Woodland Valley Farm – Home of the Cornwall Beaver Project
After being introduced to their new home and each other in 2017 our beavers started work immediately on building a home and engineering the landscape around them. In Spring 2018 the pair became parents to two delightful kits and continue to bring joy and amazement to everyone who is privileged enough to see them, not just as beautiful creatures but as nature’s engineers and will do for years to come.
The Cornwall Beaver Project has been featured on the BBC’s Springwatch programme.
‘Beavers build dams that filter out pollutants, reduce flooding, store water for times of drought, and attract a huge host of other wildlife. They are also a delight to watch!’
The history of beavers in Britain
Beavers once roamed across our countryside, shaping the landscape and waterways, providing habitat for a huge abundance of fish, birds and insects.
- Native to Britain – beavers once covered the northern hemisphere from North America to Siberia, including the whole of Britain;
- Hunted to extinction – beaver fur is extraordinarily soft and warm, and felts easily, so they were in high demand for coats and hats. Plus their glandular secretions were prized as medical cures;
- Evolving alongside salmon – fish and beavers evolved alongside each other for 40 million years – so did the beaver dam teach the salmon to leap?
- Part of human history – beaver pools provided early people with places to hunt, fish to eat, furs to wear and plants to harvest – so did their lodges inspire early roundhouses?
Natural water engineering
Beavers taught us to engineer. Think of all our structures that mimic beaver technology: dams, weirs, locks, canals. As we return to “natural engineering” to help us adapt to climate change, we can learn from these remarkable animals:
- Approved by experts – beavers are such capable ecosystem engineers that they have been proposed as a tool for implementing the EU Water Framework Directive.
- Our best solution – research by the Environment Agency suggests returning England’s waterways to a good ecological condition could generate £21 billion in benefits over 37 years. Beavers may be the only way we can achieve this.
- Huge cost savings – beavers don’t need training, paying or feeding by humans, and they only need management from time to time. They know instinctively what to do and they are highly effective.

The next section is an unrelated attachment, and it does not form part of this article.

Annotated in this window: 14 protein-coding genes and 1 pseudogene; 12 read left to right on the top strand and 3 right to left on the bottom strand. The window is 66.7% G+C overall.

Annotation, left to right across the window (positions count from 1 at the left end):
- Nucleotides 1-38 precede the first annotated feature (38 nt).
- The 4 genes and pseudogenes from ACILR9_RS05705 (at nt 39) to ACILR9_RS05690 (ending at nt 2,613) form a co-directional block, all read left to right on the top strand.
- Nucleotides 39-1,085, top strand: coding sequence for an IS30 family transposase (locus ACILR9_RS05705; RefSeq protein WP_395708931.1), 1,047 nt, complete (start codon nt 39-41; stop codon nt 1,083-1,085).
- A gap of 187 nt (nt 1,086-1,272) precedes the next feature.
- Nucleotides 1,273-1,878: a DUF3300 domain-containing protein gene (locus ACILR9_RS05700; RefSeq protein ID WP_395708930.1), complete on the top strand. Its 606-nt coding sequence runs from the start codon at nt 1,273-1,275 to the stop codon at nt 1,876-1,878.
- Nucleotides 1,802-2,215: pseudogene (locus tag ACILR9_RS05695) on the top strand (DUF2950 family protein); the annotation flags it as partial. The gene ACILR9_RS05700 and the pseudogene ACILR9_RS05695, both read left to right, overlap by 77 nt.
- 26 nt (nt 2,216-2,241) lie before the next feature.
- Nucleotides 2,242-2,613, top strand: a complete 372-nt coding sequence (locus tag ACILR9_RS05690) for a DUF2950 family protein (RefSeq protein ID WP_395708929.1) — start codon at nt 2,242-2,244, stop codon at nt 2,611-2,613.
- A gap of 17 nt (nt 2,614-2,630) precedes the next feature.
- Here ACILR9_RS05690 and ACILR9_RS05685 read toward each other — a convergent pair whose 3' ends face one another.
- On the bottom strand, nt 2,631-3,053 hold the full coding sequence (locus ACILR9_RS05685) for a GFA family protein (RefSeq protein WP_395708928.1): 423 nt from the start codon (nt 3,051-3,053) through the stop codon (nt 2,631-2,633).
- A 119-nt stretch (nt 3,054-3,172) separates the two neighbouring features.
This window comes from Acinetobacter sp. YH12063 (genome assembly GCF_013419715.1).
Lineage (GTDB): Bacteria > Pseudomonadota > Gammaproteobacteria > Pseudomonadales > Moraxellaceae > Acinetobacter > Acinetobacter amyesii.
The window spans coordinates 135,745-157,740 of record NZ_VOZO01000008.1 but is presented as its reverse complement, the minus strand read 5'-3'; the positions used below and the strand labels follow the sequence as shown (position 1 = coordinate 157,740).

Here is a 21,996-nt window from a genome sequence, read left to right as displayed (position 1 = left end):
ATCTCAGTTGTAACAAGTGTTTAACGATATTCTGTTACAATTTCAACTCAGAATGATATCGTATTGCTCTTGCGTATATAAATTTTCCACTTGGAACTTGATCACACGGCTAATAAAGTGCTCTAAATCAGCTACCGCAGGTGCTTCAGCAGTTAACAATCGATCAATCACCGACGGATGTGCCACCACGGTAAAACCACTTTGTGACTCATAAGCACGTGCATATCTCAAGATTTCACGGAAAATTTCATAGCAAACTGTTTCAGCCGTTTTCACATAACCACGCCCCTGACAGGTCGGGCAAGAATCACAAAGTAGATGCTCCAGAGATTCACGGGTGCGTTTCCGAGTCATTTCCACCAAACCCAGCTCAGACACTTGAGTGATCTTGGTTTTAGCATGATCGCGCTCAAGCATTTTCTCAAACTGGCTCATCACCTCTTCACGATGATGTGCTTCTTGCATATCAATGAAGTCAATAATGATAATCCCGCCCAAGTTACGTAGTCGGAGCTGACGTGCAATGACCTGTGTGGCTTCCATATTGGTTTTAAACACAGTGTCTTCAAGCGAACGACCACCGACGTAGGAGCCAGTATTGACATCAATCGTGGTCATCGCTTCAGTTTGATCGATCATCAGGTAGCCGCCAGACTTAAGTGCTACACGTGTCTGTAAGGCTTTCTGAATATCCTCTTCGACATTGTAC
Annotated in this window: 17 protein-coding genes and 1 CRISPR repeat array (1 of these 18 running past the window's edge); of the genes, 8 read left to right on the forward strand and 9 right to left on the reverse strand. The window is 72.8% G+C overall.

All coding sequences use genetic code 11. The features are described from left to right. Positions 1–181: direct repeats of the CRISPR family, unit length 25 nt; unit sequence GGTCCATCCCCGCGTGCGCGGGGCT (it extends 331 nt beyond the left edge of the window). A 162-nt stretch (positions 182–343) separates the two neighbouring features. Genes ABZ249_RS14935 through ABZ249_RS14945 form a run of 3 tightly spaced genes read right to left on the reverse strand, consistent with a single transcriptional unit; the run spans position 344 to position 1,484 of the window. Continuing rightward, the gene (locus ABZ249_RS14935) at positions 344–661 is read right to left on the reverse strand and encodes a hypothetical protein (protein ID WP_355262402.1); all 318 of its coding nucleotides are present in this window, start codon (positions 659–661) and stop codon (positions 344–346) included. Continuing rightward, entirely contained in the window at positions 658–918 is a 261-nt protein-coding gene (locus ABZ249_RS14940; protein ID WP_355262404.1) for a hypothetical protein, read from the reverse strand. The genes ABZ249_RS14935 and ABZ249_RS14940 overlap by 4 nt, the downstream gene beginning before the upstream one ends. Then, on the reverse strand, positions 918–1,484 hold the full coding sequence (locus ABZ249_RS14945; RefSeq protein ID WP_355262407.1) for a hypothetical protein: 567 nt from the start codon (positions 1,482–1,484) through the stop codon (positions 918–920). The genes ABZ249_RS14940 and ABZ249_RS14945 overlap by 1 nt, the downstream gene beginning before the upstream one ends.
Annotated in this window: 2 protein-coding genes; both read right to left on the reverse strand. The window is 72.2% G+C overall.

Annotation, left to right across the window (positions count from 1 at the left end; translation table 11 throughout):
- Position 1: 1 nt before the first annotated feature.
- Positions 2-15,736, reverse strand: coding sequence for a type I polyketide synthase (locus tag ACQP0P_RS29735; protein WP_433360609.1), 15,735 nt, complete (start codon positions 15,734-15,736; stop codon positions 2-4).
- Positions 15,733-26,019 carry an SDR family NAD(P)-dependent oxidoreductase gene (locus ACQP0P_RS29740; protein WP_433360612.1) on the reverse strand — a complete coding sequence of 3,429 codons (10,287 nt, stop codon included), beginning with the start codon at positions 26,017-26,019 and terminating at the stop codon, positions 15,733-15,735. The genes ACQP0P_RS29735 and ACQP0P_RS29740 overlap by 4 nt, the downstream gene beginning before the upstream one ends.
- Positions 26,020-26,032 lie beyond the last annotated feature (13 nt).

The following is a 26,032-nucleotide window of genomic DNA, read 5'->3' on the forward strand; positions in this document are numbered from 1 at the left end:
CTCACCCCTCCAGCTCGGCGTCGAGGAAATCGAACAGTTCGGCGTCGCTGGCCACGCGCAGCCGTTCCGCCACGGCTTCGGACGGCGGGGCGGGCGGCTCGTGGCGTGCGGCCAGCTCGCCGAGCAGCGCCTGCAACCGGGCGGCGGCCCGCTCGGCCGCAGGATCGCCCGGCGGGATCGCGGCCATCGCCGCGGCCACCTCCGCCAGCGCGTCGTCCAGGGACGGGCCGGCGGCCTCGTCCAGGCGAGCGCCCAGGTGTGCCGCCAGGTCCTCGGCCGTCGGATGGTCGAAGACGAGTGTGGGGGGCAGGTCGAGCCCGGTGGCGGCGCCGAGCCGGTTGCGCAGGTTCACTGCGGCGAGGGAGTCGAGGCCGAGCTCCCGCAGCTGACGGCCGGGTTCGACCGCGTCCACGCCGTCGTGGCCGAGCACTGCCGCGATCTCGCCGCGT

Healthy rivers mean healthy people
Beaver landscapes are special places – they feel truly wild, bursting with birdsong, the buzzing of insects, new plantlife and sunlight on water. This is good for nature and good for people too.
- Good for our mental health – by immersing ourselves in the unique landscapes beavers create, we can reconnect with nature, and improve our own health and well-being.
- Living alongside nature – we need to remember how to live better with nature if we are to farm, work and live sustainably in the future. Working with beavers can help us open our minds to a new way of collaborating with wildlife.
- Learning as we go – by collaborating with scientists, we will be able to monitor the hydrological, ecological and sociological impacts of beavers. And we will share this with young people in schools and universities. Our work will be open source and accessible to all.
Beaver wetlands bring benefits
- Clean water – beaver dams and ponds filter out pollutants such as agricultural chemicals;
- Captured carbon – beaver dams hold back silt that locks up carbon, while the huge amount of new plant growth also forms a carbon sink;
- Reduce flooding – beaver dams and pool systems slow the speed of water flowing through the system and prevent flooding downstream;
- Prevent drought – beaver pools hold water for use in periods of drought;
- Abundant nature – beaver pools provide nurseries for invertebrates, fish and amphibians; while clearings fill with wild flowers, attracting insects and birds.
‘As environmentalists we have a deep passion to educate the next generation of children and their families, that they need places where they can be immersed in the wild experience of natural landscapes closer to their homes and schools.’